Follow TV Tropes

Following

WMG / Batman (1966)

Go To

The three Catwomen were actually three different people
Given that three different women played her in the series this seems kind of likely. My thinking is that the Newmar Catwoman is the original and was active for some years until her Disney Villain Death in "Better Luck Next Time." She was very badly injured and laid up for some months, during which time the events of the Movie occurred. Given she was able to "impersonate" a Russian woman so well I wonder if Lee Meriwether's Catwoman actually was a Russian, a rogue Communist agent who looked enough like Catwoman to impersonate her and take part in Villain's four way scheme. Her motive was money but when the truth was discovered it was a huge embarrassment for the Russian's and she was thrown into jail where she is fighting deportation (to certain execution) and dodging the occasional agents of the Joker, Penguin, Riddler and of course Catwoman who are none pleased with being duped.

Following all this the Newmar Catwoman returned to crime in an attempt to restore her reputation and acted as Catwoman for most of Season two, however constant defeats and her injuries (as well as Batman's complete disinterest in her) led to her eventual final retirement during the gap between seasons. During this time she met the Kitt Catwoman a gifted thief and Criminal in her own right. Recognizing she could no longer remain active and not wanting a repeat of the recent fiasco she made an offer to Kitt, to let her take over the Catwoman role in exchange for a cut of the loot (The Newmar Catwoman having lost most of her ill-gotten gains due to constant imprisonment).

Advertisement:

Kitt accepted and over the next few months established herself. While her skin color alone made it clear this wasn't the same Catwoman word soon got around the underworld that Kitt was Newmar's chosen heiress and she quickly proved herself a worthy successor. One condition the Newmar Catwoman laid down was no flirting with Batman, but luckily the Kitt Catwoman is not interested in him anyway, although she might be bisexual given some of her interactions with Batgirl.

The "Catwoman" in "The entrancing Doctor Cassandra" is the Meriwether one, still in jail after the United world fiasco. By this point the other major villain's have mostly given up caring about her, and she only joins in the breakout in the hope of getting away to a country with no extradition treaty (as as far from the other two Catwomen as possible). She's badly out of practice by this time and doesn't put up much of a fight when the plan goes pearshaped.

Advertisement:

The Bat-Shark-Repellent is really...
Ground stout-punching fish. Hell, it makes as much sense as anything else in that movie.

Professor Mackelroy owes one of Tut's "Queens" child support.
Self-explanatory, really.

The Final Issue of Batman '66
  • Will involve Batman joining the Superfriends, complete with Wendy, Marvin, and a Superman that looks like George Reeves.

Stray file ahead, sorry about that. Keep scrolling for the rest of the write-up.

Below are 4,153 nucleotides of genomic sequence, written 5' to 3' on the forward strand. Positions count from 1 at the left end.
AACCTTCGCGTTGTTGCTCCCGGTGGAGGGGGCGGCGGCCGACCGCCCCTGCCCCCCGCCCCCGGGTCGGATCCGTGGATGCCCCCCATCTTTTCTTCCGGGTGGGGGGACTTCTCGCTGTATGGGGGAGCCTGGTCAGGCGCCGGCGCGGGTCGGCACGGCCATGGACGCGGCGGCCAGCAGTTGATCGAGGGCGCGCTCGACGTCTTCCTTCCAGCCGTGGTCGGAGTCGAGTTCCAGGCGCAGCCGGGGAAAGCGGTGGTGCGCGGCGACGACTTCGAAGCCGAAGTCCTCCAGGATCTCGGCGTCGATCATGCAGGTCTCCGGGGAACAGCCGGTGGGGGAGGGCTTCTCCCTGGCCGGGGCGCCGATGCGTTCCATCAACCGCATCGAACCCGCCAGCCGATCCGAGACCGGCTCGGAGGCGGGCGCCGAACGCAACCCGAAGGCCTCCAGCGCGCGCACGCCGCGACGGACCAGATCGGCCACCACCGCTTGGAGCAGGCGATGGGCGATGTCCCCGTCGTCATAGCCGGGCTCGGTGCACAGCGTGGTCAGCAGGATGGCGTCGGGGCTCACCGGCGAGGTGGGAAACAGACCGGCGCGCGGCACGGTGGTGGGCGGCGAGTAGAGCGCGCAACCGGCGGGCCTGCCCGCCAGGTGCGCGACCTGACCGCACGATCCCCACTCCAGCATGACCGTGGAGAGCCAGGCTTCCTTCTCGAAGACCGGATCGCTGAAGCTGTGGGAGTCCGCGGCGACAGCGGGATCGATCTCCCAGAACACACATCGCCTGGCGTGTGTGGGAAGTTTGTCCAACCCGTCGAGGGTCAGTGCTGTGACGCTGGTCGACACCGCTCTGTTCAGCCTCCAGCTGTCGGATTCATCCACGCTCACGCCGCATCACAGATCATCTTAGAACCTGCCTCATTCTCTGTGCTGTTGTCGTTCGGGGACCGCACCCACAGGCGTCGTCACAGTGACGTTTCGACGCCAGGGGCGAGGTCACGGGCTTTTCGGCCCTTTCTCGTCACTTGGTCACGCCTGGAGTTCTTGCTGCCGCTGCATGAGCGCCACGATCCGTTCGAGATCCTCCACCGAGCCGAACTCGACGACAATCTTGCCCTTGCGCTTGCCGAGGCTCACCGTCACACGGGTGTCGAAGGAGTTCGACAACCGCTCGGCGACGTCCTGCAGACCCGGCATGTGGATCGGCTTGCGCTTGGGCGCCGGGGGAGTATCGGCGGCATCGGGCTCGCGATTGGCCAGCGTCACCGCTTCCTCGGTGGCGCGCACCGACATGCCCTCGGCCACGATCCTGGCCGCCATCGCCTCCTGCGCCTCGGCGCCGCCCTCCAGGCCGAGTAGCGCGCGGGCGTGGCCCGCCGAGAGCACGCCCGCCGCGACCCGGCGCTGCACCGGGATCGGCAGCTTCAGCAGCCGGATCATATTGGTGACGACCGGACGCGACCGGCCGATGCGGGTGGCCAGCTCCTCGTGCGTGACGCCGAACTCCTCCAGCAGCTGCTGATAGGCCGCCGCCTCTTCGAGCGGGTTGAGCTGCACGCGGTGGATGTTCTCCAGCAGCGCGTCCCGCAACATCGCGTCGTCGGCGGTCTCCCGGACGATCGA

• Mostly jossed. The last issue (of the regular series; crossover minis still pop up every now and then) is basically a two-part homage to the Title Sequence, though it does do a bit of World Building by establishing that the Daily Planet, Jack Ryder, and Billy Batson all exist.
    • The later Wonder Woman '77 crossover also ends with Wonder Woman broaching the idea of a Justice League, though as of this writing (September 2017) nothing's really come of it.

The Waynes Weren't Killed
Bruce Wayne is MUCH more well-adjusted in that series, and Gotham itself is a much nicer place. My thought is that while the mugging still happened, Joe Chill didn't kill Thomas and Martha Wayne, but merely wounded them with his gun. This still inspired young Bruce to want to fight crime, and further inspired his parents to use their fortune to help clean up Gotham and end most of the petty crime. This is what connected the Waynes to the Gotham Police Department (thus explaining the social connection between Bruce and Commissioner Gordon in the series). Meanwhile Bruce, while not insanely driven to become the ultimate ninja and detective, still found it a good idea to learn at least one form of martial arts, and went to the best colleges he could. Thomas and Martha died eventually, but not in a sudden, tragic way that would cause a breakdown. As for what inspired the bat theme? Maybe he grew to like them in his studies, or something.
  • Jossed. In the first episode, Bruce clearly states that his parents were murdered.

The 1960s Gotham is a sociopathic No Woman's Land.
Ever notice that every time a guest villain comes back, he has a completely different gang? That's partly because all the henchmen are either freelancers who work for whichever villain will offer them the best deal, or they're guild members who contract with one villain after another on a temporary basis (we just didn't notice this because they were wearing different costumes while part of different gangs). But, then, why are the
Advertisement:
molls different? Can't any of these villains commit to a romantic relationship? The answer, of course, is no. No villain can stay in a relationship because he's always the one who ends the relationship - violently.

Every male villain we saw was a cold-blooded misogynist and considered the molls expendable. And why shouldn't they have? The molls usually weren't very intelligent, couldn't fight, and never did anything one of the male gang members couldn't have managed. After being captured and then escaping or being released from prison, the Joker, the Penguin, the Riddler, etc., each naturally concluded that the presence of the moll had compromised his plans, and so tracked her down and executed her as "punishment" for "causing his defeat." So why did they keep hiring new molls, you ask? Well, their profiles of insanity also included sexual perversion and sadomasochism, plus they needed a convenient "excuse" to keep killing women - an activity they all secretly enjoyed.